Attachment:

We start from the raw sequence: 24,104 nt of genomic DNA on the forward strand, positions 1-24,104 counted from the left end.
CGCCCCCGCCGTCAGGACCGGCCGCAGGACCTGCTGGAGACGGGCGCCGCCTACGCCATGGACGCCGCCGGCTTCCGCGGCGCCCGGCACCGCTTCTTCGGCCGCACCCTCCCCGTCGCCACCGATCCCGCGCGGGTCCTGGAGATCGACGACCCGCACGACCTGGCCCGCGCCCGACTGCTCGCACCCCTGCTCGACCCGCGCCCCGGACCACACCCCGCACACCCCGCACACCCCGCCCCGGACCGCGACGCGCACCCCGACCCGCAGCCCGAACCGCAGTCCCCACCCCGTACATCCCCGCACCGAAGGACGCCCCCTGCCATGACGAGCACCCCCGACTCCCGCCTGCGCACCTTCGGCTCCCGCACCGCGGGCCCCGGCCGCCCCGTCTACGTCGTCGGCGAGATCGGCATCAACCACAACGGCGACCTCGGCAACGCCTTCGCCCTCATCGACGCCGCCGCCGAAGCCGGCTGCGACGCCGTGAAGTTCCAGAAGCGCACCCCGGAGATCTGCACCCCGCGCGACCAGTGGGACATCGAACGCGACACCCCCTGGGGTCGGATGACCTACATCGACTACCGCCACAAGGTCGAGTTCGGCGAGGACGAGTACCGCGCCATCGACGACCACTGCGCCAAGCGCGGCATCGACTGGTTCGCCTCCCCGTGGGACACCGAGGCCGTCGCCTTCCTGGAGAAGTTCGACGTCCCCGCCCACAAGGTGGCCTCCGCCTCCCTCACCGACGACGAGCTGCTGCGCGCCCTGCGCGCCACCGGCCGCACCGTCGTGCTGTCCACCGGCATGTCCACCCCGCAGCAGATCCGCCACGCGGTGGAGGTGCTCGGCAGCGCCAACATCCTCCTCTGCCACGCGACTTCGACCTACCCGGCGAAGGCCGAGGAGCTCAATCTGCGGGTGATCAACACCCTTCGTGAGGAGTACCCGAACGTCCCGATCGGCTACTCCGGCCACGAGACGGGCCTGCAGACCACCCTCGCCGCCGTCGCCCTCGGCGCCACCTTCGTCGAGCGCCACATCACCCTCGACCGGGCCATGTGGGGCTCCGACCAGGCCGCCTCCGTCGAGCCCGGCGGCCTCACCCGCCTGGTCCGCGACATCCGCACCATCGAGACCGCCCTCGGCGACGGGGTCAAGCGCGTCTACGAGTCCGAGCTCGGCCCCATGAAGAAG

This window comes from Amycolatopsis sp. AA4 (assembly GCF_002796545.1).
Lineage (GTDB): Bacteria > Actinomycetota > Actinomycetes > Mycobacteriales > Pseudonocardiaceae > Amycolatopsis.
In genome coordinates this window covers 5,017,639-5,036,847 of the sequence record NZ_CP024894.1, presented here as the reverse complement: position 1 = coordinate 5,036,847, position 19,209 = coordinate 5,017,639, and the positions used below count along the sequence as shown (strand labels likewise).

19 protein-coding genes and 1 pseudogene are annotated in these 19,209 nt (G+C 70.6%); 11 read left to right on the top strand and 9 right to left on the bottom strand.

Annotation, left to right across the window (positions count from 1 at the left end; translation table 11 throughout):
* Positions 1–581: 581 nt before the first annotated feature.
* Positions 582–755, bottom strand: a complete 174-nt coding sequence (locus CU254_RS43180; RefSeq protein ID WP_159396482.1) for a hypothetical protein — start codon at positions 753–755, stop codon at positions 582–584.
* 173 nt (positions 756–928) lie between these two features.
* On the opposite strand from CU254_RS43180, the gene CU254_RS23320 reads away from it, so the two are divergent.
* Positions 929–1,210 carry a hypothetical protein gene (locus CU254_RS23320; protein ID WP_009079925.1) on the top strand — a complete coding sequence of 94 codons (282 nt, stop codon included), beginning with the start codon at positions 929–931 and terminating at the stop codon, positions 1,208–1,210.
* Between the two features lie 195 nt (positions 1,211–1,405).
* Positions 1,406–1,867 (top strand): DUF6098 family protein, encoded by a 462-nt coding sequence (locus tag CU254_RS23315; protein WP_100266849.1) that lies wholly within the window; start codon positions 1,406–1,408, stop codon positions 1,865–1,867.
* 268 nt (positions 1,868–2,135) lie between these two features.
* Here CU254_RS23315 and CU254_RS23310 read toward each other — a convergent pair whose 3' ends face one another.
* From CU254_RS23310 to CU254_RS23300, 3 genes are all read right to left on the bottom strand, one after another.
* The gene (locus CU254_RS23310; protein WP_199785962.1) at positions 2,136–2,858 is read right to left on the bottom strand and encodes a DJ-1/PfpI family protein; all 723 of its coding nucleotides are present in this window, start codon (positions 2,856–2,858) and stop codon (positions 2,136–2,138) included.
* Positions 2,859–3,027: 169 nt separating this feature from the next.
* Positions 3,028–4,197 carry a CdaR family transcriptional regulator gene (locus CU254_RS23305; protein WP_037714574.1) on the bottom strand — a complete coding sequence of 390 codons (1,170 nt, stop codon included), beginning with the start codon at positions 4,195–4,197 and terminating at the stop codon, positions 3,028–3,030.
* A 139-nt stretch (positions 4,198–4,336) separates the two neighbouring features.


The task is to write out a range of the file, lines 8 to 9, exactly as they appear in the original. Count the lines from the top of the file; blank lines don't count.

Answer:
* Positions 1–581: 581 nt before the first annotated feature.
* Positions 582–755, bottom strand: a complete 174-nt coding sequence (locus CU254_RS43180; RefSeq protein ID WP_159396482.1) for a hypothetical protein — start codon at positions 753–755, stop codon at positions 582–584.